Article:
Reputation front line for filtering, content last defense: DM Days’ speaker

NEW YORK — Reputation has taken over content as the
most important test for e-mail delivery, according to a session at
yesterday’s DM Days Conference and Expo in New York.

In his talk,
“What is your e-mail reputation?,” Matt Blumberg, chairman/CEO of
Return Path, discussed the importance e-mail reputation has assumed for
Internet service providers when deciding whether to let an e-mail get
into a consumer’s inbox. A few years ago content was king, with about
80 percent of filtering controlled by what was in the e-mail. Today 77
percent of filtering is driven by sender reputation, 6 percent by
domain reputation and only 17 percent by content.

“Reputation is
used as the front line of filtering and content is used as a last
defense,” Mr. Blumberg said. “Complaints put the consumer in charge of
your deliverability and they are the main driver of whether or not you
make it into the inbox.”

Five key drivers that ISPs look for when
measuring reputation are consumer complaints, unknown users, sending to
spam-trap addresses, sending infrastructure and sending stability.

This doesn’t imply a red light for marketers. It just means that they need to be informed of ISP expectations.

need to start learning the speed limit and recognize that that is how
the receivers of the world make their decisions,” Mr. Blumberg said.

Some ways to build a good reputation are to sign up for free feedback loops offered by many ISPs.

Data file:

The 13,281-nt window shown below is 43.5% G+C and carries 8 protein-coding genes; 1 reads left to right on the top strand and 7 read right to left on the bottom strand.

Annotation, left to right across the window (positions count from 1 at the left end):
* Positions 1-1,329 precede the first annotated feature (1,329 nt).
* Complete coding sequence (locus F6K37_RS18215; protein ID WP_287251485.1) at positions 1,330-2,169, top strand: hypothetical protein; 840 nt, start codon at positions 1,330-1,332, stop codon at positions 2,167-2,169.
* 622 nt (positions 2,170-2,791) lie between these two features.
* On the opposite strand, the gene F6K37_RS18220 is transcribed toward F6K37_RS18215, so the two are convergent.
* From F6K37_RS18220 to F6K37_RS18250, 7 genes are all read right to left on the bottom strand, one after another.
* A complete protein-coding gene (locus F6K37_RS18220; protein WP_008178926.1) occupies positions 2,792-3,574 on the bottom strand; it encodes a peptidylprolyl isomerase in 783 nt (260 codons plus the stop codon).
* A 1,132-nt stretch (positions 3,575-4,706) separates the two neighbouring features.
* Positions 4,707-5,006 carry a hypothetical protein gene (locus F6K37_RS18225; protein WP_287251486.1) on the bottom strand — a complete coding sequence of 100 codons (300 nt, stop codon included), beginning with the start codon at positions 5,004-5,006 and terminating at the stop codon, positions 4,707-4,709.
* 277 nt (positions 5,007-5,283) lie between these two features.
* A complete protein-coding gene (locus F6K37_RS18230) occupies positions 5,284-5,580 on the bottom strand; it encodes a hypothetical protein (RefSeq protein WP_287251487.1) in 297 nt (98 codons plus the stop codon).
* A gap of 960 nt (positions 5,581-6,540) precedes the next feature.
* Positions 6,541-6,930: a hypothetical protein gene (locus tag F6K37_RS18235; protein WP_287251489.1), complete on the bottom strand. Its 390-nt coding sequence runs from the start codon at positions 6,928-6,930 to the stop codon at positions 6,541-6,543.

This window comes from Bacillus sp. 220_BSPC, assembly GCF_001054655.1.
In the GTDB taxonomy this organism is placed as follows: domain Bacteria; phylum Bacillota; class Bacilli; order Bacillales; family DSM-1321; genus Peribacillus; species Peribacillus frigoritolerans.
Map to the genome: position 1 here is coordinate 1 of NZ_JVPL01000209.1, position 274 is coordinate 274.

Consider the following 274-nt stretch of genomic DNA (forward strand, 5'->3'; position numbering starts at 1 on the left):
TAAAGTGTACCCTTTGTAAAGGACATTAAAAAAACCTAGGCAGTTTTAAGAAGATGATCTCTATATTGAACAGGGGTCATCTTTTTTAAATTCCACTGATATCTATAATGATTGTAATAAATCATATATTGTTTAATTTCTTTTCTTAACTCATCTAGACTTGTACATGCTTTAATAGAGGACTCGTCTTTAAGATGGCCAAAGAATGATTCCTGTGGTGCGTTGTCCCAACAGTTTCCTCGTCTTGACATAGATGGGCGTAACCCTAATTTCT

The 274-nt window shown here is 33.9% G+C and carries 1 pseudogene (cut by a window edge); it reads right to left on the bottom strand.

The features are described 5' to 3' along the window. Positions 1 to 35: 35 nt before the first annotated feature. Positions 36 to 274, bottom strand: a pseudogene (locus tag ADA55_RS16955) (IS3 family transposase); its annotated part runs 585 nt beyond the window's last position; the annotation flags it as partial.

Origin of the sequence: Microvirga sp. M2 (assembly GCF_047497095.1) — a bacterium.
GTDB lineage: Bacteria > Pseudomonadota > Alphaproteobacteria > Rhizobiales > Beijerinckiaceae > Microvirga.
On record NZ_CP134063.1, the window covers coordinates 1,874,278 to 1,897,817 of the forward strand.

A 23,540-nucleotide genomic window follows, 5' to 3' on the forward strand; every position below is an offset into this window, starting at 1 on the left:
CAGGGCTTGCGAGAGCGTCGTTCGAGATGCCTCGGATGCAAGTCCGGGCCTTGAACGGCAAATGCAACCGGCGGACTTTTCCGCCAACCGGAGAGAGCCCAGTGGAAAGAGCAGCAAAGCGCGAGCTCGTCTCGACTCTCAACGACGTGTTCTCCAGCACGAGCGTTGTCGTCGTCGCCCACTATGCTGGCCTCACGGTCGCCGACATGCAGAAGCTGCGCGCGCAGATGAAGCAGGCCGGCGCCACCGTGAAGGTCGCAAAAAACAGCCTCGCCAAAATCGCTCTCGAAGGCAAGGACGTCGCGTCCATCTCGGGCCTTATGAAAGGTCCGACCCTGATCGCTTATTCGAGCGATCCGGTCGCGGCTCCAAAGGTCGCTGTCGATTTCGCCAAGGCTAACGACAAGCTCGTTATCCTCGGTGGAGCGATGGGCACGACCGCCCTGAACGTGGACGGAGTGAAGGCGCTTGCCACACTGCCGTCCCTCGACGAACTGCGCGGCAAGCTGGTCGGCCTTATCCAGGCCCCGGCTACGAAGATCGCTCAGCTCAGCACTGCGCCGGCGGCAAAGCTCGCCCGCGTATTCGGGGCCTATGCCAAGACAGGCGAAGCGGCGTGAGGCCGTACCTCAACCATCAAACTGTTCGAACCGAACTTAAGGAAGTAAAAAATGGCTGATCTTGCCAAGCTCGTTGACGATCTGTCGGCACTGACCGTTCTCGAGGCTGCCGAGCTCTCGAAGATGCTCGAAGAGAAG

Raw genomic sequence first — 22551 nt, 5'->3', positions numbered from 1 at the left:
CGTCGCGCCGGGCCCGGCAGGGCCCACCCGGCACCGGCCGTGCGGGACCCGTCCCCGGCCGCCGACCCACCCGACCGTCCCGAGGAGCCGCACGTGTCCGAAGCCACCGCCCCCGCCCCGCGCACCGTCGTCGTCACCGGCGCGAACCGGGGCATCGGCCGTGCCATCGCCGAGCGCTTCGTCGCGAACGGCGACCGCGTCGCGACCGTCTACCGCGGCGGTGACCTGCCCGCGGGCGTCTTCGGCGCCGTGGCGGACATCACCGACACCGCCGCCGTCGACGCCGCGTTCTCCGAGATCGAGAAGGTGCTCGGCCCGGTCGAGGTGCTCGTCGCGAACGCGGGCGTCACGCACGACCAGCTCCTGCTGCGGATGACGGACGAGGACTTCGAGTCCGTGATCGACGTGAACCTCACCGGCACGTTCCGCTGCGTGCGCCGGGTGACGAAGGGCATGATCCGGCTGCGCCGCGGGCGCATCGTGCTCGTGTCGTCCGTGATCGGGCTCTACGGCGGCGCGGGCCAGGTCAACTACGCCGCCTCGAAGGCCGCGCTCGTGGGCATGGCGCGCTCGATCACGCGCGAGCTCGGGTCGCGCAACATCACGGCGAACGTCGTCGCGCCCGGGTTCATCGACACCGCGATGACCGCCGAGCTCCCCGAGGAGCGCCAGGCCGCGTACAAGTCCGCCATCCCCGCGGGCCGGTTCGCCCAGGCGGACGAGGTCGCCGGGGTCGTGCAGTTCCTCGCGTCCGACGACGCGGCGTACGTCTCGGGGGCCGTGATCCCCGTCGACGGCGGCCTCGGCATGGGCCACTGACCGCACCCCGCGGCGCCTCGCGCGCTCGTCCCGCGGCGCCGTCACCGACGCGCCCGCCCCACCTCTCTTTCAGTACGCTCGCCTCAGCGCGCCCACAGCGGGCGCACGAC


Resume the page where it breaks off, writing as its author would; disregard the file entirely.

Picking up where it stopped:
addition, marketers should do the basic math. Reducing complaints is
really a function of meeting subscriber expectations. It’s about how
you build relationships with the consumers. It’s also about sending
welcome messages that inform a consumer of what to expect from your
communications with them, like how often you send e-mail and what
content you will include.

It is key to always keep a clean list
and respect unsubscribe requests, as well as to measure complaints the
way any other metric is measured. One Return Path client upped its
delivery rate by identifying that a number of people over age 40 were
marking their e-mail as spam.

The lesson learned? E-mail should be relevant to consumers, and house lists should be cleaned on a regular basis.

you send what you say you are going to send and you keep a clean list
by removing consistent non-clickers, then you will have a higher
delivery rate,” Mr. Blumberg said.